Earlier this week, I sat down to write about the Boston Marathon bombings, but found I had not a lot to say. I echo the world's disgust that they happened, and I'm grateful that, relatively speaking, the number of fatalities and injuries was low. After the manhunt, I shared the world's relief that the perpetrators were found. Though one was killed, the other will be brought to justice, and hopefully we'll soon have some answers as to why this happened.
I reached out to people close to me that Monday, as many do when tragedy strikes. Boston hit me hard. I have a lot of family there. My Mom grew up there; my boyfriend grew up there (in Watertown, no less!). I spent many days in my youth visiting Massachusetts, not to mention four years living there as an undergraduate at Harvard. I know that city well - hell, I know that intersection well. Still, I had no profound thoughts, no brilliant insights, no comforting words - no way to respond. Mostly, when I heard the news, I felt far away and impotent. I posted things on Facebook; I sent good vibes; I texted my family and friends. What else could I do?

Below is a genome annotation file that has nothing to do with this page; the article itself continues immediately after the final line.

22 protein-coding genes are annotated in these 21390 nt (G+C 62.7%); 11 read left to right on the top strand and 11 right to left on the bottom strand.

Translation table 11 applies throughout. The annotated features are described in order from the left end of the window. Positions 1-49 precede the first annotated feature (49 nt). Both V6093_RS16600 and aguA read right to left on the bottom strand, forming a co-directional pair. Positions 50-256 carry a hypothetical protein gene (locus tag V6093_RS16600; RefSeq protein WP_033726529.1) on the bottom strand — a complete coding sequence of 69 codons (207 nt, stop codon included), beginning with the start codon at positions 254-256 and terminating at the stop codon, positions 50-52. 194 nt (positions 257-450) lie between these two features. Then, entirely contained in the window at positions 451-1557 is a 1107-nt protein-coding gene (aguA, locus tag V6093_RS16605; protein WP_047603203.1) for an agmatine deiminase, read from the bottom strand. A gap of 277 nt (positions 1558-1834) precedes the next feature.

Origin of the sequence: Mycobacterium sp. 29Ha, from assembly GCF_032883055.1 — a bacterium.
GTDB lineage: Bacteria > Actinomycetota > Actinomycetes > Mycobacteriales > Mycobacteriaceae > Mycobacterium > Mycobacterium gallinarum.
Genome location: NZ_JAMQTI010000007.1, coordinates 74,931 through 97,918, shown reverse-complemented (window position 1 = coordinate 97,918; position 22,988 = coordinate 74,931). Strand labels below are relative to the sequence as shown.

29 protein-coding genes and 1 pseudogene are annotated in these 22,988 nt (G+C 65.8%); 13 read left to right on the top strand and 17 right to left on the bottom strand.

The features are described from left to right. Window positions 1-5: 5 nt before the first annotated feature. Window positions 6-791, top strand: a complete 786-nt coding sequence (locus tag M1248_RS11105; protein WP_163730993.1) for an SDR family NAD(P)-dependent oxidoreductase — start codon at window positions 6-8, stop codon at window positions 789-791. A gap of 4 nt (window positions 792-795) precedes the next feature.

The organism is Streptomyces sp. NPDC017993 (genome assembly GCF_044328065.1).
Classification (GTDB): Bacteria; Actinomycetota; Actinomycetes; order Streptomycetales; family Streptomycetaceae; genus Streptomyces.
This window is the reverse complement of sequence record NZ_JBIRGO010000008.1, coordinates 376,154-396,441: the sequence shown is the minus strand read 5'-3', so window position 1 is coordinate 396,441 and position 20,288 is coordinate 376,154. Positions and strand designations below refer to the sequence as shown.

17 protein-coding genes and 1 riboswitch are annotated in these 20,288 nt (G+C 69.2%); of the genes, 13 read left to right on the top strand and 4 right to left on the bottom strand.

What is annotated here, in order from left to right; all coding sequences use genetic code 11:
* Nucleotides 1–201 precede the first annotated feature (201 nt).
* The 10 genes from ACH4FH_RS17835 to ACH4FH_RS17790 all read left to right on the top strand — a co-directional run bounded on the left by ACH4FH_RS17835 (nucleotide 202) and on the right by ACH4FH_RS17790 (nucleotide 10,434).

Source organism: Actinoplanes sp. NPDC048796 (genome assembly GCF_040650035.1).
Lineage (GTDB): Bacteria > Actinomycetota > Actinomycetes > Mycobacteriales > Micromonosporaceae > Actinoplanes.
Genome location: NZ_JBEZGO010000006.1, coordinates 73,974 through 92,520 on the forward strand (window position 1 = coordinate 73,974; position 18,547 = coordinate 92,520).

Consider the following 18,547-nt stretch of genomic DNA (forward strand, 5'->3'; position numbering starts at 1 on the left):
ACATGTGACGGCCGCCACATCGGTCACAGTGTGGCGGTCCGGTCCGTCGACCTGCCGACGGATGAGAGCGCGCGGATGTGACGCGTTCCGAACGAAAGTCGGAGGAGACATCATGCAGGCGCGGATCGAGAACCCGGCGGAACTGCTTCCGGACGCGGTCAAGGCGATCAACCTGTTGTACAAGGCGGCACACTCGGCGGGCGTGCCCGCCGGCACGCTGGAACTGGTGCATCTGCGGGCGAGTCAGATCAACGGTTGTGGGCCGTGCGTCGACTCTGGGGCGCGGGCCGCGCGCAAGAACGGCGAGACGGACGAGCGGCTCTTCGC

The whole thing got me thinking, oddly (or perhaps appropriately), about sacrifice, which is where the anthem from A Chorus Line comes in. It was a toss up between posting this version and a spectacular one by Shirly Bassey, but the fact that the late, great Marvin Hamlisch was on the piano here made the choice for me. Also, I've been weirdly digging on Idina Menzel of late - I'll even admit to spending a few recent mornings listening to her Pandora station (no, I'm not proud of it).
Unless you're lucky enough to be gainfully employed as a theatre actor in New York, (which, let's face it, means you're on Broadway or Off-Broadway) much of the time being a working actor means doing regional theater (like I'm doing right now) or being on tour (like I was last year). That means you're away from home, family, and loved ones all the time. Apart from the Boston bombings, the past few weeks have stung even more deeply because two of my best friends who don't live in New York anymore happened to be visiting the City while I'm here in Michigan. It sucks to miss them, but would I rather have a job? Yes. Do they understand that? Of course they do - that's why we're friends. But basically I've sacrificed that closeness and availability in order to be doing what I love.
When tragedy struck Boston, all I wanted was to be near the people I love and feel safe and comforted - a pretty natural response I'd say. I guess my point in writing this post is perhaps to assuage my own bad feelings about being away so often. I don't regret what I did (and do) for love - in this case, my love of performing - but, when times are tough, it's hard not to feel just a little twinge of it. Kiss today goodbye, as they say.